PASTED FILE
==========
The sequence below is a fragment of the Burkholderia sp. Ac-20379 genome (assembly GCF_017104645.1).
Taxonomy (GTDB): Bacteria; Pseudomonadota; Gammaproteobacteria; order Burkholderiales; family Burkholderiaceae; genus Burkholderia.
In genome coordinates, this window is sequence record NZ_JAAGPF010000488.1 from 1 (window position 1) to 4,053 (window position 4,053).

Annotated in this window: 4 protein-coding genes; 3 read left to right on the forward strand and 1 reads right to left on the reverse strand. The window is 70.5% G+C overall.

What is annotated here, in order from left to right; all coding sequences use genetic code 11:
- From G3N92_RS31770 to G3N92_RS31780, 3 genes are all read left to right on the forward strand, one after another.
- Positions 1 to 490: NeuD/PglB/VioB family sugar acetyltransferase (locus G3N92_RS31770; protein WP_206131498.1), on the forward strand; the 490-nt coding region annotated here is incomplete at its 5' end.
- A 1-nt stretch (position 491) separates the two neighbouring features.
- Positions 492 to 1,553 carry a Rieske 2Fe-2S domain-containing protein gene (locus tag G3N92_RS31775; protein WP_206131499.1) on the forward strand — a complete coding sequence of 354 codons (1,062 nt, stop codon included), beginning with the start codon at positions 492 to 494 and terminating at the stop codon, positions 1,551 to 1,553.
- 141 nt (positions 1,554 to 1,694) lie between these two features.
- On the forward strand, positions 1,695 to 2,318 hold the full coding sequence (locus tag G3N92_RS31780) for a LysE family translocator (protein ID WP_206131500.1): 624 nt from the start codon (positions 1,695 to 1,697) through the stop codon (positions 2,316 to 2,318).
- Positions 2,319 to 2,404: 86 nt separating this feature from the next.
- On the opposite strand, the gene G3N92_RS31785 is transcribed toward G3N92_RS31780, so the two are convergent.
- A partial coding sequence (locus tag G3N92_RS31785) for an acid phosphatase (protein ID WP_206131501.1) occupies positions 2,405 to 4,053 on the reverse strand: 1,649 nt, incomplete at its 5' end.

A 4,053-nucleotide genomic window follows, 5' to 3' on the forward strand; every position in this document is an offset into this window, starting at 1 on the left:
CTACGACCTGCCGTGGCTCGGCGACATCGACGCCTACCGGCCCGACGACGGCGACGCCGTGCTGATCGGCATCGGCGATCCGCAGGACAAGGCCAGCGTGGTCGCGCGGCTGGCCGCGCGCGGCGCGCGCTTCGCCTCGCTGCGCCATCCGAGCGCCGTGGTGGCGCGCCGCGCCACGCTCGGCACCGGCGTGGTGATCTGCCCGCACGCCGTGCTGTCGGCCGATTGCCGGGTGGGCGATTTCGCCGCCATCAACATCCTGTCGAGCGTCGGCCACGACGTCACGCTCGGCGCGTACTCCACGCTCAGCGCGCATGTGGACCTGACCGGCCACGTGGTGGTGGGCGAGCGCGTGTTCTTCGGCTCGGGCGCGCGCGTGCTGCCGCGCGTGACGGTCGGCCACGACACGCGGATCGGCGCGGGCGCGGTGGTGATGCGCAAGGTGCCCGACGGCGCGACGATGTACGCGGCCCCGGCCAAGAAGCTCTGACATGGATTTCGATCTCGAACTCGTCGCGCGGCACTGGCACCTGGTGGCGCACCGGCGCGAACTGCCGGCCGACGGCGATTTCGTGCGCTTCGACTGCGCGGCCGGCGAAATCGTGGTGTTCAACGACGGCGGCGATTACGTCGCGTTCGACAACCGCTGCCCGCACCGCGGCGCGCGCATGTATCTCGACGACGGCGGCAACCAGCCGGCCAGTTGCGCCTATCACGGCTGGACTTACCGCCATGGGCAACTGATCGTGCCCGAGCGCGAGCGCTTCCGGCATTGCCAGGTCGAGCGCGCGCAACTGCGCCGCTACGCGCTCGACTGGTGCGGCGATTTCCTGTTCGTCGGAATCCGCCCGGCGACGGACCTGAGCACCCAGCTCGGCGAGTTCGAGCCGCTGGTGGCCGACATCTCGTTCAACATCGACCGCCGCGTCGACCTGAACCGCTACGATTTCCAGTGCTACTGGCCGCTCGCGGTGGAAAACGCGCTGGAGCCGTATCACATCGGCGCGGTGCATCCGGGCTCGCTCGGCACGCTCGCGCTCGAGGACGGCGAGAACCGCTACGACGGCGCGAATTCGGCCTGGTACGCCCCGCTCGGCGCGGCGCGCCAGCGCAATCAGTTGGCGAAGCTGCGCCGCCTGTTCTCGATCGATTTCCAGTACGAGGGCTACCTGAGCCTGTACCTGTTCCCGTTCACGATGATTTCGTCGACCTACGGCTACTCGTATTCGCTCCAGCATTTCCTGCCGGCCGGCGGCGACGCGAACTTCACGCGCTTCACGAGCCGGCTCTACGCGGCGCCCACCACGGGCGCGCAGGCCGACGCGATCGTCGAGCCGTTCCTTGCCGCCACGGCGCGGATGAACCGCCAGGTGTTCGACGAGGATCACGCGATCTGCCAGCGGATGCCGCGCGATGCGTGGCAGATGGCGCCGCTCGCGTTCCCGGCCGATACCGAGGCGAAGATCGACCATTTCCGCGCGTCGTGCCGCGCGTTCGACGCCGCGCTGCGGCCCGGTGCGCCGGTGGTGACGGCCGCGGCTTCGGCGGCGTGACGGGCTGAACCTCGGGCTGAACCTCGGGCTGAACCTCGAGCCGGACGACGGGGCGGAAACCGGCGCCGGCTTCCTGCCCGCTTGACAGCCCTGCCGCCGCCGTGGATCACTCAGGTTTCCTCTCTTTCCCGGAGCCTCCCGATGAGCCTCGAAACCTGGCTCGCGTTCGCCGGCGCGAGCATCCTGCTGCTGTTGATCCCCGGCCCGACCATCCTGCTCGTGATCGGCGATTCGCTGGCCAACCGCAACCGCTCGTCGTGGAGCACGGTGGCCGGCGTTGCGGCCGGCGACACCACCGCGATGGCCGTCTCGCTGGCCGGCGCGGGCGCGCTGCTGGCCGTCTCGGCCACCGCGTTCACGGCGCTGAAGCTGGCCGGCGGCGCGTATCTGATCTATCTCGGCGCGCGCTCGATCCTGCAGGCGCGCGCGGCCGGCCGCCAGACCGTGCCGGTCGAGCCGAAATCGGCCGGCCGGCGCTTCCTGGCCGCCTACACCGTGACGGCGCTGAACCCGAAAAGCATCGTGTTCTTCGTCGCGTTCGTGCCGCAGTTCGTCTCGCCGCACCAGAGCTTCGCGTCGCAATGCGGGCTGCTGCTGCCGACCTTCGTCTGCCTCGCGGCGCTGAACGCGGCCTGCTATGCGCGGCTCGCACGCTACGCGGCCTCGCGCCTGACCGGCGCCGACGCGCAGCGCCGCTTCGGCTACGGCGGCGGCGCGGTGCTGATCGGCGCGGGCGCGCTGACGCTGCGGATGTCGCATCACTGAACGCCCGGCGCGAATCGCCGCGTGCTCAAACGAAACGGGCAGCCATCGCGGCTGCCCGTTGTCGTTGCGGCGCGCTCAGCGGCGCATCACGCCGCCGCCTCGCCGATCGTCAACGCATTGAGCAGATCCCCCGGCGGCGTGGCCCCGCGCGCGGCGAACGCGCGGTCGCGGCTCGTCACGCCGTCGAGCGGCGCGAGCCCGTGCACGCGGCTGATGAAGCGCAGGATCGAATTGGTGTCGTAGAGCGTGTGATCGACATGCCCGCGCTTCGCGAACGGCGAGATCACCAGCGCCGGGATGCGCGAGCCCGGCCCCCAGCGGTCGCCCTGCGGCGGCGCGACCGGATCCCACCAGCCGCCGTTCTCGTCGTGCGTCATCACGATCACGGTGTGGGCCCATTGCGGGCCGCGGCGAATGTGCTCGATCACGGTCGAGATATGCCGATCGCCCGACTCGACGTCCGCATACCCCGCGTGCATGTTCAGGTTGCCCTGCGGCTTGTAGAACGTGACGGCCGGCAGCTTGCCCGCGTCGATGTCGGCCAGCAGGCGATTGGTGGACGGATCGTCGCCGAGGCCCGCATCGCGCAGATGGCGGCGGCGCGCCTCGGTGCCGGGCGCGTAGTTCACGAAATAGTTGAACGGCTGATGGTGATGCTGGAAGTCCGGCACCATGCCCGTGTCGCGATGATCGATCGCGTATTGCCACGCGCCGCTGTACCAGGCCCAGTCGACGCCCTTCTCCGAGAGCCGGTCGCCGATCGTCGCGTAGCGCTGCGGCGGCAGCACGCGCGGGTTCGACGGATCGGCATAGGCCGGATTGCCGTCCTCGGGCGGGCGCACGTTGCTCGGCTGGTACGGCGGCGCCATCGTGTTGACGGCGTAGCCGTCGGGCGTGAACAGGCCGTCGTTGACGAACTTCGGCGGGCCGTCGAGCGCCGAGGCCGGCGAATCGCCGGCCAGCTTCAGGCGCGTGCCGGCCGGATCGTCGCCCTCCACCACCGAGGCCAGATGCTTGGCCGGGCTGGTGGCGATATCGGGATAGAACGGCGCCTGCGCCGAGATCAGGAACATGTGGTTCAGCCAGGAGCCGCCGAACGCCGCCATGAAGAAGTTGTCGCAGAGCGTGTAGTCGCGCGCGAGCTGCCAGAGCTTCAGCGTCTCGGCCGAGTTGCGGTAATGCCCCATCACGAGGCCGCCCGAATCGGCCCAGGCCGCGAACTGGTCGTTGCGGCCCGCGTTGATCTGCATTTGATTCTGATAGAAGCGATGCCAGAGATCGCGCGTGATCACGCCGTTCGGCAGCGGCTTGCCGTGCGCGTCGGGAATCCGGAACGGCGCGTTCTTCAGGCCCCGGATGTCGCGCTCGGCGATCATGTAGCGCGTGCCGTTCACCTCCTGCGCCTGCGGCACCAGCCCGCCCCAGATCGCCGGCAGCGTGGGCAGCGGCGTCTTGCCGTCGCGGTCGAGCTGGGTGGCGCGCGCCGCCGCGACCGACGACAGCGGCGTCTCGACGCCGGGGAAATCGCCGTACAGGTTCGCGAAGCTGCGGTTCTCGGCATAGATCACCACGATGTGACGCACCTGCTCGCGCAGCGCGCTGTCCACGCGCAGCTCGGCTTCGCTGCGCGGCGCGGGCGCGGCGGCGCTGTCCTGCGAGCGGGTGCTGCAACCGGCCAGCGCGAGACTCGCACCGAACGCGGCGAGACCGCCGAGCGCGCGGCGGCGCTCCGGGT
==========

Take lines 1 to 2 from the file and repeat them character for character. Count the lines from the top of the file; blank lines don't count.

The sequence below is a fragment of the Burkholderia sp. Ac-20379 genome (assembly GCF_017104645.1).
Taxonomy (GTDB): Bacteria; Pseudomonadota; Gammaproteobacteria; order Burkholderiales; family Burkholderiaceae; genus Burkholderia.